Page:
Riverboat Shuffle; Washboard Blues; Old Music Master; Memphis In June; My Resistance Is Low; Lazy Bones; Hong Kong Blues; Dear Bix; How Little We Know; Old Man Harlem; Baltimore Oriole; Old Buttermilk Sky; Skylark; Huggin’ And Chalkin’; Georgia On My Mind; Stardust
Chris Ingham (piano, vocals), Paul Higgs (trumpet), Rev. Andrew Brown (bass), Russell Morgan (drums)
Recorded at Toucan Tango Studios, UK, 13 December, 2013
Hoagland Howard ‘Hoagy’ Carmichael always considered himself to be, first and foremost, a “jazz guy” (his son’s description) and over the years his tunes have brought forth monumental performances from jazz musicians as disparate as Louis Armstrong and John Coltrane, both of whom recorded unforgettable versions of Hoagy’s masterpiece Stardust (Louis with his big band in 1931 and ‘Trane on his Standards album of 1958).
But it was Bix Beiderbecke, of course, who was Hoagy’s first and most enduring musical inspiration, and for whom he wrote his first composition, Riverboat Shuffle. So it’s only right and proper that this delightful album opens with that seminal number, and that trumpeter Paul Higgs paraphrases Bix’s 1927 solo, before launching into his own cool-school interpretation. It is also appropriate that one of the two non-Hoagy compositions on the album should be Dave Frishberg’s heartbreaking Dear Bix.
Leader Chris Ingham, as well as being a fine pianist (considerably better than Hoagy himself, if truth is told), also handles the vocals and stays pretty close to Carmichael’s 1940s Decca recordings. As Mr Ingham writes in his brief but erudite sleeve-notes, “We’ve resisted the temptation to reinvent the wheel here. Get too clever with stuff that’s already clever, you could end up with something stupid.”
Much of Hoagy’s material is, indeed, “clever” – and “whimsical” and “wry” and all those other words that might lead you to write him off as a lightweight. But listen to Stardust (or should it be Star Dust?) and Skylark and you will hear (as the late Richard Sudhalter noted) the melodic shapes, harmonies and sheer beauty of a Bix cornet solo. And when it comes to Washboard Blues, listen to the lyric: Hoagy didn’t write it (he only wrote the tune in this case), but he must have approved of it, and he sang it on several recordings. The lyric (clearly intended to be the thoughts of an impoverished black woman) concludes as follows:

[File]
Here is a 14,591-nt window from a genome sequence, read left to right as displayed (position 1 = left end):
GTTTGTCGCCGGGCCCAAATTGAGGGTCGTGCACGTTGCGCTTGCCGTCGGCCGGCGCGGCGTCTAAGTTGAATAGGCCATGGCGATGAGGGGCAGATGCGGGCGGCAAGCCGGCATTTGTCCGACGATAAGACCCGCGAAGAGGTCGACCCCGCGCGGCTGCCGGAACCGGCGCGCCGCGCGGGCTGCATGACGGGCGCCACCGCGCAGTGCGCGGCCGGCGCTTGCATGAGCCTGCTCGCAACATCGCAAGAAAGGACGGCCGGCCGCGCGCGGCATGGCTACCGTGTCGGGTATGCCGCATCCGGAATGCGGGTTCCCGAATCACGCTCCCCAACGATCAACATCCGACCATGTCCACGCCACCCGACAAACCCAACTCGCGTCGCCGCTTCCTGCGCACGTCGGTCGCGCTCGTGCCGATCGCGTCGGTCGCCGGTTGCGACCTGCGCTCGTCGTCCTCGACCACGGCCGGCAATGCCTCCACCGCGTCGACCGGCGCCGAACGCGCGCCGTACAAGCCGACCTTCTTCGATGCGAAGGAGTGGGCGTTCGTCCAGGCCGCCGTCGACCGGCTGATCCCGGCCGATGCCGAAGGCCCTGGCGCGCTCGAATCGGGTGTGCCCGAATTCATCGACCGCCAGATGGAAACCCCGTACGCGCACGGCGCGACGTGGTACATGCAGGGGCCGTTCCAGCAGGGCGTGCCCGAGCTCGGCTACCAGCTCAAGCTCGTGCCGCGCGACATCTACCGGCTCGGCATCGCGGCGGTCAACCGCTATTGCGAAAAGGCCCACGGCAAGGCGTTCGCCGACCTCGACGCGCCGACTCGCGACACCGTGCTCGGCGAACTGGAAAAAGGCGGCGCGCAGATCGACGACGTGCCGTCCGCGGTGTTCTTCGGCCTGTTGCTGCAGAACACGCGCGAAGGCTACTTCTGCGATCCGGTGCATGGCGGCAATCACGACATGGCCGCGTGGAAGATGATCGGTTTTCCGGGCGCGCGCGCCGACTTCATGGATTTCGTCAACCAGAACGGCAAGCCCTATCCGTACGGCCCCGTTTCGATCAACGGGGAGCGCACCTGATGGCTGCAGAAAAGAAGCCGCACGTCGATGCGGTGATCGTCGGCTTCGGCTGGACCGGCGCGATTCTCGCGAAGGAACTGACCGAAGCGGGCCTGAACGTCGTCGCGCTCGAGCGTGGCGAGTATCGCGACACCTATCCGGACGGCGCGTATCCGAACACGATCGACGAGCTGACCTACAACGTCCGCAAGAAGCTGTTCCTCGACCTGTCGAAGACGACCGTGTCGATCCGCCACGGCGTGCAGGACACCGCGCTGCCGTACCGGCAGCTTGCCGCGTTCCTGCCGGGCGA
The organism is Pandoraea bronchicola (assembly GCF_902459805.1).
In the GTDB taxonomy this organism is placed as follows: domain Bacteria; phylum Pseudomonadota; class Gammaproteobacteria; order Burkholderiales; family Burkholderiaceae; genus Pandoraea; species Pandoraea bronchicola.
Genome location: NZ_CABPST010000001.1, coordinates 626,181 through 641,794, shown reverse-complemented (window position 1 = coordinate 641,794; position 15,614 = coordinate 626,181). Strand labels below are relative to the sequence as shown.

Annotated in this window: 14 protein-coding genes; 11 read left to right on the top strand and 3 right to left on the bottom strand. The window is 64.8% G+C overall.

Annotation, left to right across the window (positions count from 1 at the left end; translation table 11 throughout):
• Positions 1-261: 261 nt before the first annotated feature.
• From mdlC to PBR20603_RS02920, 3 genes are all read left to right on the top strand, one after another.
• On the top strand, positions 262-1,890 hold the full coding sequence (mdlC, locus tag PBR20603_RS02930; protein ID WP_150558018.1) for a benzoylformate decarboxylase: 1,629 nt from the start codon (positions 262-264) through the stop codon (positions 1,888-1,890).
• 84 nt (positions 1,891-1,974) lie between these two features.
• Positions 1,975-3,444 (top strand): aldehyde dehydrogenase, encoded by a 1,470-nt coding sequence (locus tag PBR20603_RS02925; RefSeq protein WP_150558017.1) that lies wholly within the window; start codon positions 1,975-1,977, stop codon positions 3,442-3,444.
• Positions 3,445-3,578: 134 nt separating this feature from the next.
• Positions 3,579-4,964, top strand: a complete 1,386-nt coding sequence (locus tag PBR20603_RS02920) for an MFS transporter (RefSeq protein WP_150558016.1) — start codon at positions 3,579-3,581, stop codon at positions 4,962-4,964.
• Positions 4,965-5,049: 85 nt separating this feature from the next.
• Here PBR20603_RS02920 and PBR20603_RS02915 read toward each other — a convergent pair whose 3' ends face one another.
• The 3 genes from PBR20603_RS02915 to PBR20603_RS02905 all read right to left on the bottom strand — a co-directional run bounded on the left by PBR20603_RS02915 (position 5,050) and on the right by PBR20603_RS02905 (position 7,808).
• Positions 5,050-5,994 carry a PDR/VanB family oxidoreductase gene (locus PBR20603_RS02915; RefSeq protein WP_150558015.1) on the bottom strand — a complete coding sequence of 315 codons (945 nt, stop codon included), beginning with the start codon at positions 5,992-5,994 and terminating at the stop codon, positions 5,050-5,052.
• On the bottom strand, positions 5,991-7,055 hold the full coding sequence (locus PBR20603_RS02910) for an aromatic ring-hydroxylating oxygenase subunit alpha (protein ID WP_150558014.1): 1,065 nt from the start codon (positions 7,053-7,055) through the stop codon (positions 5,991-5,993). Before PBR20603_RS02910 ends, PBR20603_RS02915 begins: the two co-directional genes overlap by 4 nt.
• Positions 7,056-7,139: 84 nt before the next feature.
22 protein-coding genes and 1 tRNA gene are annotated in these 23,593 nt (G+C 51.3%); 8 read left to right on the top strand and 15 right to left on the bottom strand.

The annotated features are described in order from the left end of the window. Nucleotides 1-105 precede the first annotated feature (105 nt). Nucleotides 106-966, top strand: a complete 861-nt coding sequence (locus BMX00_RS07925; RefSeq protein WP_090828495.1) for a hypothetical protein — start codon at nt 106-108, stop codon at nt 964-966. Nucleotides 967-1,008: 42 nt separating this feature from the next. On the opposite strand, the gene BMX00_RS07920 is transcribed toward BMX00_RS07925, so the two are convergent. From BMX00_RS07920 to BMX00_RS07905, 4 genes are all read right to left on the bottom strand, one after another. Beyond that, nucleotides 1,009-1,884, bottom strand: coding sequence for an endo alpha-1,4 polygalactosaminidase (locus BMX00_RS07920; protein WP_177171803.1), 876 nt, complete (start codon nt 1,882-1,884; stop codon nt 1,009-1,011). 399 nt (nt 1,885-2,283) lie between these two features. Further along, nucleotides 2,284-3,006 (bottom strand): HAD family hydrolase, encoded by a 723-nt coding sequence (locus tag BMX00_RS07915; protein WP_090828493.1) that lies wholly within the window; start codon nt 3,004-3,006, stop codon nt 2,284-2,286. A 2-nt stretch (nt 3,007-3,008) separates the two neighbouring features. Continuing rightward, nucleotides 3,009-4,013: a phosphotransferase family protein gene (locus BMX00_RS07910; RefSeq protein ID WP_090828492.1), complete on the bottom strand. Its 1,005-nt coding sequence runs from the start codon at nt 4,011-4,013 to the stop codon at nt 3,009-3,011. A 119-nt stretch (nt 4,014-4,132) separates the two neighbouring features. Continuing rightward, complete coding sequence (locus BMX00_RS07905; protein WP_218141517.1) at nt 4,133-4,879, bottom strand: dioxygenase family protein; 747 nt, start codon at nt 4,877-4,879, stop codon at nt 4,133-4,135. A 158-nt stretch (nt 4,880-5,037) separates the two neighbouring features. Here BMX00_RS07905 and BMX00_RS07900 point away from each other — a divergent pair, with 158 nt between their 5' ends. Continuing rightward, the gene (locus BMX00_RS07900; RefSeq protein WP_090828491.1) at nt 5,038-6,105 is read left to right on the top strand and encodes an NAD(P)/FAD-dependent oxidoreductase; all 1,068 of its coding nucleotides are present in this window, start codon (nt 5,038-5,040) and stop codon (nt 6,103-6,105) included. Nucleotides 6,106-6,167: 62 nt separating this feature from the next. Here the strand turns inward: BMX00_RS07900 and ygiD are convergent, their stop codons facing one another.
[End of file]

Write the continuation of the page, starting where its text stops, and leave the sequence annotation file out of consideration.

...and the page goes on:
I’m going to that river, going down to that river some day.
Hurry, day. Hurry.
I’s going down to that river, going down to that river some day.
And throw myself, self away.
I’m going to that river, going down to that river some day.
Hurry, day. Hurry, day. Hurry, day. Hurry…
If you’re already familiar with ‘Hoagland’ – small-town Americana, home-spun wisdom and a bittersweet yearning for something better that you somehow know will never come – then this CD will meet all your expectations. If Carmichael’s world is as yet unfamiliar to you, then this is as good a place to start as any.
By a melancholy coincidence, just as this album arrived, the news came through that sultry Lauren Bacall had died. A visit to Youtube’s clips from the 1944 film To Have And Have Not found Bacall singing How Little We Know (yes, it really was her voice, not Andy Williams’), accompanied by Hoagy at the piano. And watching that old classic confirmed the perceptive truth of Mr Ingham’s sleeve-note observation: “Hoagy was always the hippest guy in the room. Coolly apart from the central action, but all-seeing, all-understanding and always on hand to offer pithy philosophies to the hapless protagonists. And when he played his mysterious, dreamy, amusing songs, people stopped for a moment and listened, felt something and changed a little.”